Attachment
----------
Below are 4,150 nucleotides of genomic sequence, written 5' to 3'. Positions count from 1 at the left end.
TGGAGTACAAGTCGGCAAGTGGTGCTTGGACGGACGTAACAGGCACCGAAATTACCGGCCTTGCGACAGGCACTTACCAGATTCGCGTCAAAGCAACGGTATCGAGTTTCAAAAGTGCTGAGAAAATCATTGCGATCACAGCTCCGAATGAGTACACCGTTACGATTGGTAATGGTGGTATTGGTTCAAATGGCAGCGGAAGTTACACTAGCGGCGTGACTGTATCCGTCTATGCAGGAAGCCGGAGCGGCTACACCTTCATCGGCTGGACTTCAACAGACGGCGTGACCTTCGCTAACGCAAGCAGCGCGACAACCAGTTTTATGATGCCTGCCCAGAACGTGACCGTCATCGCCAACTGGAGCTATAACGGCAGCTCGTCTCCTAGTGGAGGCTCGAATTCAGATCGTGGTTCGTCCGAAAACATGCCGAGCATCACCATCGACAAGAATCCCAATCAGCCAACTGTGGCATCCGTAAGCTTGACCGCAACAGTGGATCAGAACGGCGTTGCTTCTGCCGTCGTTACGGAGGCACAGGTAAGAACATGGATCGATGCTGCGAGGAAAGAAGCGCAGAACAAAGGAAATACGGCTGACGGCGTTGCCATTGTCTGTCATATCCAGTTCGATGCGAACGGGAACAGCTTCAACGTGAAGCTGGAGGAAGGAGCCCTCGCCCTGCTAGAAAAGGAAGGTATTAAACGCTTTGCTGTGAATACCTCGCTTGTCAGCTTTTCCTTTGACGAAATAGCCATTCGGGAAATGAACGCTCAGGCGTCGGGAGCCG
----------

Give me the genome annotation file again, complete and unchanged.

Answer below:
Below are 4,150 nucleotides of genomic sequence, written 5' to 3'. Positions count from 1 at the left end.
TGGAGTACAAGTCGGCAAGTGGTGCTTGGACGGACGTAACAGGCACCGAAATTACCGGCCTTGCGACAGGCACTTACCAGATTCGCGTCAAAGCAACGGTATCGAGTTTCAAAAGTGCTGAGAAAATCATTGCGATCACAGCTCCGAATGAGTACACCGTTACGATTGGTAATGGTGGTATTGGTTCAAATGGCAGCGGAAGTTACACTAGCGGCGTGACTGTATCCGTCTATGCAGGAAGCCGGAGCGGCTACACCTTCATCGGCTGGACTTCAACAGACGGCGTGACCTTCGCTAACGCAAGCAGCGCGACAACCAGTTTTATGATGCCTGCCCAGAACGTGACCGTCATCGCCAACTGGAGCTATAACGGCAGCTCGTCTCCTAGTGGAGGCTCGAATTCAGATCGTGGTTCGTCCGAAAACATGCCGAGCATCACCATCGACAAGAATCCCAATCAGCCAACTGTGGCATCCGTAAGCTTGACCGCAACAGTGGATCAGAACGGCGTTGCTTCTGCCGTCGTTACGGAGGCACAGGTAAGAACATGGATCGATGCTGCGAGGAAAGAAGCGCAGAACAAAGGAAATACGGCTGACGGCGTTGCCATTGTCTGTCATATCCAGTTCGATGCGAACGGGAACAGCTTCAACGTGAAGCTGGAGGAAGGAGCCCTCGCCCTGCTAGAAAAGGAAGGTATTAAACGCTTTGCTGTGAATACCTCGCTTGTCAGCTTTTCCTTTGACGAAATAGCCATTCGGGAAATGAACGCTCAGGCGTCGGGAGCCG